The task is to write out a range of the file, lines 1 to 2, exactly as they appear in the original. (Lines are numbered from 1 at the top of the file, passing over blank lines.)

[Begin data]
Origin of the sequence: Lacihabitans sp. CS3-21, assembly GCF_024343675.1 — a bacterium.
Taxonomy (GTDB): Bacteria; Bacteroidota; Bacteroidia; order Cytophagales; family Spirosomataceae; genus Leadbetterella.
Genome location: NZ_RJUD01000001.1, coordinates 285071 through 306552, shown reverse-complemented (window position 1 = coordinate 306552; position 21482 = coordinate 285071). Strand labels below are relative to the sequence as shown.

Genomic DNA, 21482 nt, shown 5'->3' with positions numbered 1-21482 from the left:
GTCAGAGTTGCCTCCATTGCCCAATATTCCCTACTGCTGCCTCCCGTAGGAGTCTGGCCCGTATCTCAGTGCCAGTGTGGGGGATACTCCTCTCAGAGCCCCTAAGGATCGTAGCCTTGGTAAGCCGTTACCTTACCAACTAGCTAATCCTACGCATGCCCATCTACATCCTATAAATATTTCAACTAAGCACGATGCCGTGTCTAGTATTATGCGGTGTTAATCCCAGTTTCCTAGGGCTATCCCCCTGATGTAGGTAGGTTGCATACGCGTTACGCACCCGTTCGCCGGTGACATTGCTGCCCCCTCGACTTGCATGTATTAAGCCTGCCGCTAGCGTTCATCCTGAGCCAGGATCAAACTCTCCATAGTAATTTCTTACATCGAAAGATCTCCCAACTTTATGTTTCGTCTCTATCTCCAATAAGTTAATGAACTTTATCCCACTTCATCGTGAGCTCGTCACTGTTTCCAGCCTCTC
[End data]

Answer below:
Origin of the sequence: Lacihabitans sp. CS3-21, assembly GCF_024343675.1 — a bacterium.
Taxonomy (GTDB): Bacteria; Bacteroidota; Bacteroidia; order Cytophagales; family Spirosomataceae; genus Leadbetterella.